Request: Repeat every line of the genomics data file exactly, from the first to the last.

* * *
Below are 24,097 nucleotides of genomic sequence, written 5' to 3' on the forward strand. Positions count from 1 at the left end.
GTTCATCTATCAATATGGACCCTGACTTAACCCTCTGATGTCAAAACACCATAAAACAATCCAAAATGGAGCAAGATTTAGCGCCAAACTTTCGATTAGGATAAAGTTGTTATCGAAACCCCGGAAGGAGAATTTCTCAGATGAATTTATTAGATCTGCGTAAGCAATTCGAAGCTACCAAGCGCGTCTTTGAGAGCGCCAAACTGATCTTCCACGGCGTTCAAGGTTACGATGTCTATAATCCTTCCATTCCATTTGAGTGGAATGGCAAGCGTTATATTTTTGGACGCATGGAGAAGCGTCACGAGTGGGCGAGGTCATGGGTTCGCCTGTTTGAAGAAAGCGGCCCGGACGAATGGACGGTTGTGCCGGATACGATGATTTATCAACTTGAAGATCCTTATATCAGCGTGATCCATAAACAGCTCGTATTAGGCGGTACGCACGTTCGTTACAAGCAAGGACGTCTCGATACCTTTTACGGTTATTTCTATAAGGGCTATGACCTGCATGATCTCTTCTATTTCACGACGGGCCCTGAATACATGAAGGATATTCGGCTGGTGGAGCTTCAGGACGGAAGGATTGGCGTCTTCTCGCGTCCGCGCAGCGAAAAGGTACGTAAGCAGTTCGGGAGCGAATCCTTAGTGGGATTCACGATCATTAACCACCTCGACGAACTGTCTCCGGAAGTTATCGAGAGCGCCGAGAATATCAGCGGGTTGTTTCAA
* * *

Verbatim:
Below are 24,097 nucleotides of genomic sequence, written 5' to 3' on the forward strand. Positions count from 1 at the left end.
GTTCATCTATCAATATGGACCCTGACTTAACCCTCTGATGTCAAAACACCATAAAACAATCCAAAATGGAGCAAGATTTAGCGCCAAACTTTCGATTAGGATAAAGTTGTTATCGAAACCCCGGAAGGAGAATTTCTCAGATGAATTTATTAGATCTGCGTAAGCAATTCGAAGCTACCAAGCGCGTCTTTGAGAGCGCCAAACTGATCTTCCACGGCGTTCAAGGTTACGATGTCTATAATCCTTCCATTCCATTTGAGTGGAATGGCAAGCGTTATATTTTTGGACGCATGGAGAAGCGTCACGAGTGGGCGAGGTCATGGGTTCGCCTGTTTGAAGAAAGCGGCCCGGACGAATGGACGGTTGTGCCGGATACGATGATTTATCAACTTGAAGATCCTTATATCAGCGTGATCCATAAACAGCTCGTATTAGGCGGTACGCACGTTCGTTACAAGCAAGGACGTCTCGATACCTTTTACGGTTATTTCTATAAGGGCTATGACCTGCATGATCTCTTCTATTTCACGACGGGCCCTGAATACATGAAGGATATTCGGCTGGTGGAGCTTCAGGACGGAAGGATTGGCGTCTTCTCGCGTCCGCGCAGCGAAAAGGTACGTAAGCAGTTCGGGAGCGAATCCTTAGTGGGATTCACGATCATTAACCACCTCGACGAACTGTCTCCGGAAGTTATCGAGAGCGCCGAGAATATCAGCGGGTTGTTTCAA